The U.S. House of Representatives on Wednesday passed a $1.2 trillion spending bill to fund the government through September and avoid federal agency shutdowns on Saturday when existing money is depleted.
With the 309-118 vote in the Republican-controlled chamber, the legislation now goes to the Senate, which is expected to pass it before a midnight Friday deadline.
The Pentagon is a big winner in the legislation, with defense spending rising significantly.
While the bill cleared the House easily, dozens more Democrats voted for it than Republicans, many of whom oppose most spending measures.
This was the first major legislation to pass the House this year with bipartisan support and marks Republican President Donald Trump’s first legislative victory, even though he railed against some of its provisions.
The legislation bulks up federal funding for border security but does not pay for starting construction on a U.S.-Mexico border wall that Trump promised to keep out illegal immigrants and drugs.
Trump had said he would make Mexico pay for the wall, but the Mexican government refused, making it necessary for the new administration to ask Congress for the money.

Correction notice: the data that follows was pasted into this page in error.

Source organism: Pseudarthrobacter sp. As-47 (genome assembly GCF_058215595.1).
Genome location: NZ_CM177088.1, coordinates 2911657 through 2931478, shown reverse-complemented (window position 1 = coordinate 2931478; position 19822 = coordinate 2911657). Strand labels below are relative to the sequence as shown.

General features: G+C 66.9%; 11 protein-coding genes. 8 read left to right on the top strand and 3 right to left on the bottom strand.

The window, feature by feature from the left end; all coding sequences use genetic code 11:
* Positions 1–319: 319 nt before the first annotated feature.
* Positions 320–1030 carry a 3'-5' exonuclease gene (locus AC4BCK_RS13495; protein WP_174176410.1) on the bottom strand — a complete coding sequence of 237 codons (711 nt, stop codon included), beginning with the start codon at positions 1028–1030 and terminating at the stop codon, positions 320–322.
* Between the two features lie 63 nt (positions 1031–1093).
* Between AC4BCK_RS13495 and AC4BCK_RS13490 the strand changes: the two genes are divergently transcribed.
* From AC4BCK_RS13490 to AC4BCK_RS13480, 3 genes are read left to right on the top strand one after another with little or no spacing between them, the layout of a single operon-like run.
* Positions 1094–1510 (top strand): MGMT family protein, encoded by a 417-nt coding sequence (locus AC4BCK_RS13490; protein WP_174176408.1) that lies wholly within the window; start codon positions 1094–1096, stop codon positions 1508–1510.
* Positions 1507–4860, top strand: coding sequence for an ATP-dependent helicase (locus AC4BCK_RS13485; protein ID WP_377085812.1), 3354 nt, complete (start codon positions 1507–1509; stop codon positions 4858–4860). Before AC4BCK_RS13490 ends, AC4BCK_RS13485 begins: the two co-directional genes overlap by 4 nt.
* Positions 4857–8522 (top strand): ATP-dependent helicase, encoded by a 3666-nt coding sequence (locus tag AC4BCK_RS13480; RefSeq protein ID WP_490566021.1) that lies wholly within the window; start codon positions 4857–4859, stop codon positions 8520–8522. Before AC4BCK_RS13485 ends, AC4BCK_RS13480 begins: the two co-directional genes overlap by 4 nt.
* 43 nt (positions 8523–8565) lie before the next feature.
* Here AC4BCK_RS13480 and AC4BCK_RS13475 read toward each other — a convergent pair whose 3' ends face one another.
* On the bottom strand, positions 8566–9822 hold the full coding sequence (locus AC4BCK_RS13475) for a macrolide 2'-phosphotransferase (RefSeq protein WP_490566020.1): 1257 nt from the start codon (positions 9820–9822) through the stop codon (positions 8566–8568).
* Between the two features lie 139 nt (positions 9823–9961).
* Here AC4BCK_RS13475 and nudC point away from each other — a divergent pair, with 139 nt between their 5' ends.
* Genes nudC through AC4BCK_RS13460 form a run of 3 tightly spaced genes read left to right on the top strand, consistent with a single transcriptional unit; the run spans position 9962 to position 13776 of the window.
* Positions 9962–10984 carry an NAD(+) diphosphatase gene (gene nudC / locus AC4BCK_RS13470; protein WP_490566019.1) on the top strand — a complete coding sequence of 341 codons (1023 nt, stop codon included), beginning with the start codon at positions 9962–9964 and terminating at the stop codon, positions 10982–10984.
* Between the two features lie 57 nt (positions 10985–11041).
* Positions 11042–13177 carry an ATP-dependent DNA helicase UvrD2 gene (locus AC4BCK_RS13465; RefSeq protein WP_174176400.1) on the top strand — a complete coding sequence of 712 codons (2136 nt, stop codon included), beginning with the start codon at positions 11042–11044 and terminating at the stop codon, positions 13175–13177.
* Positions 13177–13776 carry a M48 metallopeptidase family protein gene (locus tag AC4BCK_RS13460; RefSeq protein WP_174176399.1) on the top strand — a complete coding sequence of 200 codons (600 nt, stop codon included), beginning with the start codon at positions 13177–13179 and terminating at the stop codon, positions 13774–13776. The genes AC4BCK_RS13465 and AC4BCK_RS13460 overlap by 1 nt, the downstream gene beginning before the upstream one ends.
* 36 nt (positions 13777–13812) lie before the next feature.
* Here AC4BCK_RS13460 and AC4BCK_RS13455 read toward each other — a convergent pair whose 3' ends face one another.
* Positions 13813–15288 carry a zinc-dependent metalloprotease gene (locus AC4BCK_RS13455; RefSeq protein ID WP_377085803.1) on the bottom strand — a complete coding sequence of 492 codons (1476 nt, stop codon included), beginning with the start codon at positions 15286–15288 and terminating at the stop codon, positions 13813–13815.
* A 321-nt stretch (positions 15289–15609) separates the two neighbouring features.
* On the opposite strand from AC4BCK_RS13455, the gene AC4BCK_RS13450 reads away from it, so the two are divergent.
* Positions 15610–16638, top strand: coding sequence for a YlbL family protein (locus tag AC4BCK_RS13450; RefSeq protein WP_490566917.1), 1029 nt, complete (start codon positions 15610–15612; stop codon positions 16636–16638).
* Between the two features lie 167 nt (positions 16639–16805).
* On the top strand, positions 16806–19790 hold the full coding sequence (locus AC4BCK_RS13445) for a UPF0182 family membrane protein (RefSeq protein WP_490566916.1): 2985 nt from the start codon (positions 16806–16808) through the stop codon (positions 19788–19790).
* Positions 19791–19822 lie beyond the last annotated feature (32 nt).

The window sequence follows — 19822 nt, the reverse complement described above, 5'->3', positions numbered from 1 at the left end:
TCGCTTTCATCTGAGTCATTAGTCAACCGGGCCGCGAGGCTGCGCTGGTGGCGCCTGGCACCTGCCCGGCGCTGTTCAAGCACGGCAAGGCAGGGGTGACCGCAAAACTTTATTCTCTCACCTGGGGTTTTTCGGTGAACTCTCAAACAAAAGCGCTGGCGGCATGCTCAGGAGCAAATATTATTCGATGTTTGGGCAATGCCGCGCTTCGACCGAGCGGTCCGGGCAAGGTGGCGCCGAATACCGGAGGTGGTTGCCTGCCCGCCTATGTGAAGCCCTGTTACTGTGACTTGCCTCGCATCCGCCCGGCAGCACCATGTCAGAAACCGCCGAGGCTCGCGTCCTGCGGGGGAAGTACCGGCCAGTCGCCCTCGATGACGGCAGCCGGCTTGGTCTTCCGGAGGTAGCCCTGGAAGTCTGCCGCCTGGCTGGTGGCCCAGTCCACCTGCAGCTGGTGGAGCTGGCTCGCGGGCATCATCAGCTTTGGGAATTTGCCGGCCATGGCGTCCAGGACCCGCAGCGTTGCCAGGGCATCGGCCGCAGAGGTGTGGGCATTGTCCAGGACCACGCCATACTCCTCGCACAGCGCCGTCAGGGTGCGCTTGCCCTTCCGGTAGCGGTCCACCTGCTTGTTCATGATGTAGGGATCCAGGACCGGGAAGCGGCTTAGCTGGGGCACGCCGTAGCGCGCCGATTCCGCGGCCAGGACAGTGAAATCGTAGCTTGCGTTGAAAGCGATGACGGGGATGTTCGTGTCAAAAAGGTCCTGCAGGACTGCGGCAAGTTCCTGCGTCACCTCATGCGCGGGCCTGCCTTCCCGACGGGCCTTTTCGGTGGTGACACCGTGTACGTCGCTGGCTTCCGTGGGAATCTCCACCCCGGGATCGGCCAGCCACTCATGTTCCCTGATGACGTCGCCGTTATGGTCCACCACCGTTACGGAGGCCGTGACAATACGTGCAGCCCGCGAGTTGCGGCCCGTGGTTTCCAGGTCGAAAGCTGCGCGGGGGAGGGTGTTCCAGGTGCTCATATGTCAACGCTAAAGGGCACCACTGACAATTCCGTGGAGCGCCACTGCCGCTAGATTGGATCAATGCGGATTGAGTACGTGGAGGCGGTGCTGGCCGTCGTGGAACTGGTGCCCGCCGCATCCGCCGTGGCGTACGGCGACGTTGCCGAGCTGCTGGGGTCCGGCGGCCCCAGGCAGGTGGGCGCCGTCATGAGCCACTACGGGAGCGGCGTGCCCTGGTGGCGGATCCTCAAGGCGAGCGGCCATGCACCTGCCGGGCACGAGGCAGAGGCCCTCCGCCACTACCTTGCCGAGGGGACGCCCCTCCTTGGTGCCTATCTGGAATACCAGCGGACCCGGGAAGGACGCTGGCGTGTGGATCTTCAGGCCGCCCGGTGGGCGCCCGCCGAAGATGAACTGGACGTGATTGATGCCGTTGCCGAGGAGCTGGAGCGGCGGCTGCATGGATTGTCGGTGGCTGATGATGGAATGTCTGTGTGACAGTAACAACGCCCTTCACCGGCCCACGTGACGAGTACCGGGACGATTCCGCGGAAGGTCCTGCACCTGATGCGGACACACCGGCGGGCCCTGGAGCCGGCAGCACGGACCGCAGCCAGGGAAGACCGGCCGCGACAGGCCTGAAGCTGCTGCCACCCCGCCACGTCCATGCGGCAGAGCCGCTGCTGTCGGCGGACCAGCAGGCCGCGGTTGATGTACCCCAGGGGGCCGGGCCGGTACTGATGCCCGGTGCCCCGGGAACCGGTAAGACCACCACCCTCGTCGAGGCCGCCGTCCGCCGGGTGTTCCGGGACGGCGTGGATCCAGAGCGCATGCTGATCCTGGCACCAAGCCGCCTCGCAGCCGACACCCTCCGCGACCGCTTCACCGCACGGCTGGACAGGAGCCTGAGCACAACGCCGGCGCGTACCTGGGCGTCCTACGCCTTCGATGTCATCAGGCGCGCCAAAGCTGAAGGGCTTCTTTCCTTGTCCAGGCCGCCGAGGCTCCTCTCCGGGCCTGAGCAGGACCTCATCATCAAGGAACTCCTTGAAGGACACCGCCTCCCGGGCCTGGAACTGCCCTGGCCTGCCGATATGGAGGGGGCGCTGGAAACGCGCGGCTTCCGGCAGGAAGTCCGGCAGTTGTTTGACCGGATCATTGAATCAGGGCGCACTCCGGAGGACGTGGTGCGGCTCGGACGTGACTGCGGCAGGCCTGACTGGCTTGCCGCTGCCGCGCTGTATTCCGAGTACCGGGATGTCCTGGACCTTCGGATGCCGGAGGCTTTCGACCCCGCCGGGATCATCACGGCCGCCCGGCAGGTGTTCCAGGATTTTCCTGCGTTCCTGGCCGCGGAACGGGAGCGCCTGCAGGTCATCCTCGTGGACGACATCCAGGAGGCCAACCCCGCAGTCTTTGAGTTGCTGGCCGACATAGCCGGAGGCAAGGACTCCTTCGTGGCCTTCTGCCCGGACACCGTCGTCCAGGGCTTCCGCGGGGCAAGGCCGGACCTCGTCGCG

Democrats and many Republicans have argued that a wall is an ineffective and wasteful way of securing the southern border.
Another battle over the barrier is expected when Congress tries to pass a spending bill for the fiscal year starting Oct. 1.
Trump already has begun focusing on that upcoming fight. In a tweet on Tuesday, he taunted lawmakers, saying, “Our country needs a good ‘shutdown’ in September to fix mess!”
The legislation would add $12.5 billion this fiscal year for the Pentagon, with another $2.5 billion available after Trump gives details on his plans for defeating the Islamic State terrorist group.
It ignores many of the spending cuts on domestic programs the White House had sought and adds $2 billion for the National Institutes of Health, $295 million for Puerto Rico’s underfunded Medicaid healthcare for the poor and $407 million to fight fires in Western states.
But the legislation is late in coming. The fiscal year began last Oct. 1 and for the last seven months federal agencies have been operating mainly on simple extensions of the previous year’s funding and the priorities that came with that.